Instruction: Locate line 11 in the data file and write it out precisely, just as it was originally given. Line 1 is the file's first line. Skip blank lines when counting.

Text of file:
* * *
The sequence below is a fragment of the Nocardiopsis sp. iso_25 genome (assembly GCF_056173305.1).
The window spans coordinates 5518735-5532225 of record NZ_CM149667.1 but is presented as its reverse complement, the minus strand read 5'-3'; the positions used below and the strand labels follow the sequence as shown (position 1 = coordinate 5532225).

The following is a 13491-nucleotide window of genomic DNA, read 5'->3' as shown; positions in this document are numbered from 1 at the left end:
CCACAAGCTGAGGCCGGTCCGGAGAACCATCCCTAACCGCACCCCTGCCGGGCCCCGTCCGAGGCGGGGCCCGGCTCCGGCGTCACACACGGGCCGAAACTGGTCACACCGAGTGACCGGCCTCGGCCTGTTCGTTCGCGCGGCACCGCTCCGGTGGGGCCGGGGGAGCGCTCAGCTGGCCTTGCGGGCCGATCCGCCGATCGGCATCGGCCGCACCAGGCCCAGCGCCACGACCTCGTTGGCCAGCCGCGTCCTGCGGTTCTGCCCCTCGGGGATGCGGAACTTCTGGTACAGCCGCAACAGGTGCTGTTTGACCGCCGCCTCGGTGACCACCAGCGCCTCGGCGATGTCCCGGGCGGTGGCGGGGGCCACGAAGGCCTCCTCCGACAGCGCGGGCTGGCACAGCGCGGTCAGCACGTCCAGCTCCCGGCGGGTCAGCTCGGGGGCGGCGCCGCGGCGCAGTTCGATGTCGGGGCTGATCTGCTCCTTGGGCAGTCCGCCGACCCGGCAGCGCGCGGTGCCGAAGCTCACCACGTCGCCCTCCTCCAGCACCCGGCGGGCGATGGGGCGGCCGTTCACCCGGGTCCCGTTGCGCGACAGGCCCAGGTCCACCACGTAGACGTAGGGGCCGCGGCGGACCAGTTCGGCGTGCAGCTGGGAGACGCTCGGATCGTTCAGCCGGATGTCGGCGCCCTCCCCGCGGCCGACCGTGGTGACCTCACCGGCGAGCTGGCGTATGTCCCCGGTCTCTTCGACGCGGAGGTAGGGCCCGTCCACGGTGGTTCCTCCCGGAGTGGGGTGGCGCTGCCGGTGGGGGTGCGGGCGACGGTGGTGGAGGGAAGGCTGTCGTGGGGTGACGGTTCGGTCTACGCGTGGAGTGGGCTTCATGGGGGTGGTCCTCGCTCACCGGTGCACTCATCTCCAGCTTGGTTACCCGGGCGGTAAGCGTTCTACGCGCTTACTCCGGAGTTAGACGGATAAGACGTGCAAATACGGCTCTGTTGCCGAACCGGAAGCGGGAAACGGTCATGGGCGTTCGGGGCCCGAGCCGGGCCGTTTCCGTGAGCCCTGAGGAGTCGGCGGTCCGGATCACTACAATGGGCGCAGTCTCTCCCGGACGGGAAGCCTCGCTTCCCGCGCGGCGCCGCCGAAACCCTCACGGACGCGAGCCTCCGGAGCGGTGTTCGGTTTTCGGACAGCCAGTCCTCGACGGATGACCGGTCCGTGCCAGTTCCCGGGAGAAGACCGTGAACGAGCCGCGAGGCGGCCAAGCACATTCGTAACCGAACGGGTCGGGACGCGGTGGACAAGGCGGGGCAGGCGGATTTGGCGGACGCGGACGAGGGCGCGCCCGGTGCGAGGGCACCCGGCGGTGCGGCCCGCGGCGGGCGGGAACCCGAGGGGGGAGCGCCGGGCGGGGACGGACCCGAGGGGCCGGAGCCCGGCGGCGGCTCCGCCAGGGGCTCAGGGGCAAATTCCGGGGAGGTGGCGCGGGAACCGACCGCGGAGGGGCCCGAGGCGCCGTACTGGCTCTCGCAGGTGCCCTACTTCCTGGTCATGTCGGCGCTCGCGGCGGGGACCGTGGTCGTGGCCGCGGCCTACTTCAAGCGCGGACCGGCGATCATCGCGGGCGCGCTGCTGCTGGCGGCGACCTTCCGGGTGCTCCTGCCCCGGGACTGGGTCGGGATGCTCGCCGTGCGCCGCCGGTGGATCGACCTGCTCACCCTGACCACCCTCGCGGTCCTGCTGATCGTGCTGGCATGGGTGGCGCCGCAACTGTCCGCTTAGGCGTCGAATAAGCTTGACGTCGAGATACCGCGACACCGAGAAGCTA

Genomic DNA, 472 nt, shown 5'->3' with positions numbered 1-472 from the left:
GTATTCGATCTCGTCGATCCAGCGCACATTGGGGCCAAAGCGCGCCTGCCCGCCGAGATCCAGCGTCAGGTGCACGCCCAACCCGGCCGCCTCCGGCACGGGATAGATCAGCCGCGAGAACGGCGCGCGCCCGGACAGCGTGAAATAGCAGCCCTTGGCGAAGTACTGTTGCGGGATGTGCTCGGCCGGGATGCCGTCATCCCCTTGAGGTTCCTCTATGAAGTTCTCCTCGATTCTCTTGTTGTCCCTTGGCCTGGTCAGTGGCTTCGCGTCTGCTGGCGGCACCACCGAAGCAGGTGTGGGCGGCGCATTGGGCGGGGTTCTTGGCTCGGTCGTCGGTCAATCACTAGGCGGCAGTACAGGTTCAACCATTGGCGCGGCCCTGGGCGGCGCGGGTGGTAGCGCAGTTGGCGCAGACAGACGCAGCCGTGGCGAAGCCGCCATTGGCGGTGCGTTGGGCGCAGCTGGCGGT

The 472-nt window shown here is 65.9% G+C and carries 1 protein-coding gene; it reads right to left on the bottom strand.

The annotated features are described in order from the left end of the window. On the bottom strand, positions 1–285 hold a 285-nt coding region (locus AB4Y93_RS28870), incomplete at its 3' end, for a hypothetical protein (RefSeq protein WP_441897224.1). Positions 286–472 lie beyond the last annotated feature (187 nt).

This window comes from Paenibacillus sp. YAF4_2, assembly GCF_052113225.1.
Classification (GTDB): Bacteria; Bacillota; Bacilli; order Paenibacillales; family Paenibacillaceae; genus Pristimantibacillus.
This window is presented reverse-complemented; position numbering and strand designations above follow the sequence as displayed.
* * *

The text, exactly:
This window is presented reverse-complemented; position numbering and strand designations above follow the sequence as displayed.